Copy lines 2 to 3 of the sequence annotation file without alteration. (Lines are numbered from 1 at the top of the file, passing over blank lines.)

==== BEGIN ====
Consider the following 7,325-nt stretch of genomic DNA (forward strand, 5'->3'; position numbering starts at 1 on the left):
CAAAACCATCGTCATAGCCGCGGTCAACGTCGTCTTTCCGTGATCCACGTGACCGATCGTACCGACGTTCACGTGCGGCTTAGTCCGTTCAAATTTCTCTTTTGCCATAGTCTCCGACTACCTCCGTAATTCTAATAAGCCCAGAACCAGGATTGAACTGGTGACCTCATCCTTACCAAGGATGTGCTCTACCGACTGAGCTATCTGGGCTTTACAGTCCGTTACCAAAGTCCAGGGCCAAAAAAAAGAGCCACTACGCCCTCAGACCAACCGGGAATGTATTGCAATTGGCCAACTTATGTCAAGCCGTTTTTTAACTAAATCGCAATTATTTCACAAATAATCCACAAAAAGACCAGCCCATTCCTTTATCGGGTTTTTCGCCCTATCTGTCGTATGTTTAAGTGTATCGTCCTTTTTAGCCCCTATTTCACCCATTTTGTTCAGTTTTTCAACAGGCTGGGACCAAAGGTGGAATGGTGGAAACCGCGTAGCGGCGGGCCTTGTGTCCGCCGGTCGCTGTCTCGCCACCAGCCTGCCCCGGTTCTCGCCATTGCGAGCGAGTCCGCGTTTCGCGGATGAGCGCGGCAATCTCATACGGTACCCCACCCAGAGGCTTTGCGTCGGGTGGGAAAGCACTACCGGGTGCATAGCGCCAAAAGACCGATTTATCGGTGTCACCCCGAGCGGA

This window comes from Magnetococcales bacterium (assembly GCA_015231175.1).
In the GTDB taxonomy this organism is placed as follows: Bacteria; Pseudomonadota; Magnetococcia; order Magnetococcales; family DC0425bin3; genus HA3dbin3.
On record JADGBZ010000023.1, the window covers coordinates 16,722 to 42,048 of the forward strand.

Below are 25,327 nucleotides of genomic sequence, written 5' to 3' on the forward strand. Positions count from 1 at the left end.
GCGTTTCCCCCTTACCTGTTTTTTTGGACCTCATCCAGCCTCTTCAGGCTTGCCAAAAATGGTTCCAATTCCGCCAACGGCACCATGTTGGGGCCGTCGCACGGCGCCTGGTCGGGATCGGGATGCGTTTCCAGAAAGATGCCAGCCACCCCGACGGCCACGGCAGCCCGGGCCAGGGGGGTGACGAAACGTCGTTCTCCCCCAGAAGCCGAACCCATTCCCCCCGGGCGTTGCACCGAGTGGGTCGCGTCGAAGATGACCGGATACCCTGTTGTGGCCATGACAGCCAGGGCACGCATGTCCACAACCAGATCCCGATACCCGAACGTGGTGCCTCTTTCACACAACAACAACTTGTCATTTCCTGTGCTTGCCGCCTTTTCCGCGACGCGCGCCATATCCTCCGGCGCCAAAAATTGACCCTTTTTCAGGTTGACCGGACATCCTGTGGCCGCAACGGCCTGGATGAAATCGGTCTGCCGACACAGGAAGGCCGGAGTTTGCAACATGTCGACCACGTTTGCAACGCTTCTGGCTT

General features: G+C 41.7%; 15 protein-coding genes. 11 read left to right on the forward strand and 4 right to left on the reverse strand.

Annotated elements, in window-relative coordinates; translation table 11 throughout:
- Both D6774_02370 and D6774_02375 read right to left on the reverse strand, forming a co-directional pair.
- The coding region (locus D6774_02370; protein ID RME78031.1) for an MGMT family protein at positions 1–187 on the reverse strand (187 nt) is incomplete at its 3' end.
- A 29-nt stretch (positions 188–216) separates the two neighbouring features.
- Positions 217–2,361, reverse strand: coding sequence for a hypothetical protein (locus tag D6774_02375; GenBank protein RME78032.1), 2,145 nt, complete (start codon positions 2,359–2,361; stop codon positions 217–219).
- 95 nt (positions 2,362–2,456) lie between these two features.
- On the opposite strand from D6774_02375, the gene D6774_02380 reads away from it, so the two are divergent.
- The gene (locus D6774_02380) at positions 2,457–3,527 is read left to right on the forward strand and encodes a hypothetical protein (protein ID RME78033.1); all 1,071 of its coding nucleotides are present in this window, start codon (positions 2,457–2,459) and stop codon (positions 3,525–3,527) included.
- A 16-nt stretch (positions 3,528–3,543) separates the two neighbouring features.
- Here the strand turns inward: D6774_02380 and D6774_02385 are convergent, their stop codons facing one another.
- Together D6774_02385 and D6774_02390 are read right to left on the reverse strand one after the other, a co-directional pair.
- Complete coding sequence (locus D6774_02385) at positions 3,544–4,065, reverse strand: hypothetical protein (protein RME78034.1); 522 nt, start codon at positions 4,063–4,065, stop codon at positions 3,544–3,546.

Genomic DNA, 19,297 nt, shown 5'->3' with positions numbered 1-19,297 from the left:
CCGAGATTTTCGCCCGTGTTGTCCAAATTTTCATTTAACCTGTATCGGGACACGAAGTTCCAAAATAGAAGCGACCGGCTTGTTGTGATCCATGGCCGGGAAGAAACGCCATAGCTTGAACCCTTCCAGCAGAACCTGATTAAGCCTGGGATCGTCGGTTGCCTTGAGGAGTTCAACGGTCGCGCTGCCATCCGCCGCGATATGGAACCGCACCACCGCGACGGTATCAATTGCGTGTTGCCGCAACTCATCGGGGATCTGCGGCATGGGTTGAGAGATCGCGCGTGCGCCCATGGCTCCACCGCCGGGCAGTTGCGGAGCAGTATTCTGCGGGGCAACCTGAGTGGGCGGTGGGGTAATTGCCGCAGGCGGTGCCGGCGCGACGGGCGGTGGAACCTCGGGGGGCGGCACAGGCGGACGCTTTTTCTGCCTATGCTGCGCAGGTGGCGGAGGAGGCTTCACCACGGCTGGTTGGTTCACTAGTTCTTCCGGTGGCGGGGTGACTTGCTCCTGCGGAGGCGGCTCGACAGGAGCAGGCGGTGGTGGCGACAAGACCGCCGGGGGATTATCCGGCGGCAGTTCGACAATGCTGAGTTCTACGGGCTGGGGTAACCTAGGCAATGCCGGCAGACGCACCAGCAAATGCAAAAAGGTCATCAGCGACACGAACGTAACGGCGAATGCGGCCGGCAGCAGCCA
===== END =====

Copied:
CAAAACCATCGTCATAGCCGCGGTCAACGTCGTCTTTCCGTGATCCACGTGACCGATCGTACCGACGTTCACGTGCGGCTTAGTCCGTTCAAATTTCTCTTTTGCCATAGTCTCCGACTACCTCCGTAATTCTAATAAGCCCAGAACCAGGATTGAACTGGTGACCTCATCCTTACCAAGGATGTGCTCTACCGACTGAGCTATCTGGGCTTTACAGTCCGTTACCAAAGTCCAGGGCCAAAAAAAAGAGCCACTACGCCCTCAGACCAACCGGGAATGTATTGCAATTGGCCAACTTATGTCAAGCCGTTTTTTAACTAAATCGCAATTATTTCACAAATAATCCACAAAAAGACCAGCCCATTCCTTTATCGGGTTTTTCGCCCTATCTGTCGTATGTTTAAGTGTATCGTCCTTTTTAGCCCCTATTTCACCCATTTTGTTCAGTTTTTCAACAGGCTGGGACCAAAGGTGGAATGGTGGAAACCGCGTAGCGGCGGGCCTTGTGTCCGCCGGTCGCTGTCTCGCCACCAGCCTGCCCCGGTTCTCGCCATTGCGAGCGAGTCCGCGTTTCGCGGATGAGCGCGGCAATCTCATACGGTACCCCACCCAGAGGCTTTGCGTCGGGTGGGAAAGCACTACCGGGTGCATAGCGCCAAAAGACCGATTTATCGGTGTCACCCCGAGCGGA

This window comes from Magnetococcales bacterium (assembly GCA_015231175.1).